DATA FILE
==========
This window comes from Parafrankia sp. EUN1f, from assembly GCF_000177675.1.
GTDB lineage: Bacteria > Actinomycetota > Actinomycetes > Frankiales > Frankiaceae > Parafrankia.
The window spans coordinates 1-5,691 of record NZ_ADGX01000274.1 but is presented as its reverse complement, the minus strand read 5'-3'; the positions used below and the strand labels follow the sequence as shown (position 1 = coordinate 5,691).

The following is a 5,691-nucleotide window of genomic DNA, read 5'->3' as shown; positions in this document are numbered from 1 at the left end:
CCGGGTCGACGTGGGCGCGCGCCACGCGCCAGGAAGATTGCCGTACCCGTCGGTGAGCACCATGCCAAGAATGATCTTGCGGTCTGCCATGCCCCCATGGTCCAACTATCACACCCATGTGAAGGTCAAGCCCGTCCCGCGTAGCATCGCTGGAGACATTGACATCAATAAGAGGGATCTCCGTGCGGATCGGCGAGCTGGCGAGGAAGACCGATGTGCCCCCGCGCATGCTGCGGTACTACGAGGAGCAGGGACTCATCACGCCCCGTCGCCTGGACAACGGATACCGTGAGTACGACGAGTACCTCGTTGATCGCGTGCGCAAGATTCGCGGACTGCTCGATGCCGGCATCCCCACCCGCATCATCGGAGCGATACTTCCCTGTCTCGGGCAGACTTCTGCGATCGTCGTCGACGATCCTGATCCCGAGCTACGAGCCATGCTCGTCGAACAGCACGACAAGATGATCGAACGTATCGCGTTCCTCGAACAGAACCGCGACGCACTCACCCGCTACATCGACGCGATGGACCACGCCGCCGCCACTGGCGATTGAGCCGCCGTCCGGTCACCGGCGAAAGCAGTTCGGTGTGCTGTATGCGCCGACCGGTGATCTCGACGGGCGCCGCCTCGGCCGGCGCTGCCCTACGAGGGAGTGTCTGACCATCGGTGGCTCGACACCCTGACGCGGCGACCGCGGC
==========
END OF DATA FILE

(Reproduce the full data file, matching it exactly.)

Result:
This window comes from Parafrankia sp. EUN1f, from assembly GCF_000177675.1.
GTDB lineage: Bacteria > Actinomycetota > Actinomycetes > Frankiales > Frankiaceae > Parafrankia.
The window spans coordinates 1-5,691 of record NZ_ADGX01000274.1 but is presented as its reverse complement, the minus strand read 5'-3'; the positions used below and the strand labels follow the sequence as shown (position 1 = coordinate 5,691).

The following is a 5,691-nucleotide window of genomic DNA, read 5'->3' as shown; positions in this document are numbered from 1 at the left end:
CCGGGTCGACGTGGGCGCGCGCCACGCGCCAGGAAGATTGCCGTACCCGTCGGTGAGCACCATGCCAAGAATGATCTTGCGGTCTGCCATGCCCCCATGGTCCAACTATCACACCCATGTGAAGGTCAAGCCCGTCCCGCGTAGCATCGCTGGAGACATTGACATCAATAAGAGGGATCTCCGTGCGGATCGGCGAGCTGGCGAGGAAGACCGATGTGCCCCCGCGCATGCTGCGGTACTACGAGGAGCAGGGACTCATCACGCCCCGTCGCCTGGACAACGGATACCGTGAGTACGACGAGTACCTCGTTGATCGCGTGCGCAAGATTCGCGGACTGCTCGATGCCGGCATCCCCACCCGCATCATCGGAGCGATACTTCCCTGTCTCGGGCAGACTTCTGCGATCGTCGTCGACGATCCTGATCCCGAGCTACGAGCCATGCTCGTCGAACAGCACGACAAGATGATCGAACGTATCGCGTTCCTCGAACAGAACCGCGACGCACTCACCCGCTACATCGACGCGATGGACCACGCCGCCGCCACTGGCGATTGAGCCGCCGTCCGGTCACCGGCGAAAGCAGTTCGGTGTGCTGTATGCGCCGACCGGTGATCTCGACGGGCGCCGCCTCGGCCGGCGCTGCCCTACGAGGGAGTGTCTGACCATCGGTGGCTCGACACCCTGACGCGGCGACCGCGGC